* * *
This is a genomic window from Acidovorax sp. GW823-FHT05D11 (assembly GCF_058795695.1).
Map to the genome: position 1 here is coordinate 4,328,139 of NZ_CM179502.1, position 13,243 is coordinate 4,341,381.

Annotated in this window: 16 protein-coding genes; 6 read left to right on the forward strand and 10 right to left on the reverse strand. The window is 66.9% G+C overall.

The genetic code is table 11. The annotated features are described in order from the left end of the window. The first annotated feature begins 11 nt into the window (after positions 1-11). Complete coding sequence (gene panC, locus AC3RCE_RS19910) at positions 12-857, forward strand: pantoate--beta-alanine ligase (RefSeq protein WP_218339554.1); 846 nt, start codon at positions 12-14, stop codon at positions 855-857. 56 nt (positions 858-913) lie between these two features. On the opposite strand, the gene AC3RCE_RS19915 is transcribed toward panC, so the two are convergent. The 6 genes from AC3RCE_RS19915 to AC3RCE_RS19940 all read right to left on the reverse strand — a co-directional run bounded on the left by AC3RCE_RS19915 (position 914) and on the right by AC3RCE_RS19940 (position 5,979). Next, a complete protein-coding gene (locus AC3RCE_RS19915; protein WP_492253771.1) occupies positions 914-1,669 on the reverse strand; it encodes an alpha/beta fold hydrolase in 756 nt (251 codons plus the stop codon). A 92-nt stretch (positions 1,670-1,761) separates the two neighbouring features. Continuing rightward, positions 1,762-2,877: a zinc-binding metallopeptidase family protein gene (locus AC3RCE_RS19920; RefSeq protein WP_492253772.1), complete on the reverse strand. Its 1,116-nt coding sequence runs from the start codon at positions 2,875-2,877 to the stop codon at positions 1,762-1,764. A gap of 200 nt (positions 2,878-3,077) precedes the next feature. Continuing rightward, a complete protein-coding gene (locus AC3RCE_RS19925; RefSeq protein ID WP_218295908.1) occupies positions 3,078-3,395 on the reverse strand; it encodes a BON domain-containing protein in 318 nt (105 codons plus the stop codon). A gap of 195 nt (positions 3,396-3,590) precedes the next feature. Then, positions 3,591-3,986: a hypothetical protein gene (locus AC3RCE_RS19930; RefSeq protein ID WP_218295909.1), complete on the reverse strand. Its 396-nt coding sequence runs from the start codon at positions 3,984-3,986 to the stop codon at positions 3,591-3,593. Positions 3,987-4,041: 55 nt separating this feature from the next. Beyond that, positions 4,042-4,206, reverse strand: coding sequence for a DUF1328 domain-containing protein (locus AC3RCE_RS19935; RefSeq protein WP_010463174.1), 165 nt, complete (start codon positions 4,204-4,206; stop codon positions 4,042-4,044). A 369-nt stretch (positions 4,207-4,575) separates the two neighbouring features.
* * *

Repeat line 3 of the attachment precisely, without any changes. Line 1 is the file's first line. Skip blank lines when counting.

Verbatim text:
Annotated in this window: 16 protein-coding genes; 6 read left to right on the forward strand and 10 right to left on the reverse strand. The window is 66.9% G+C overall.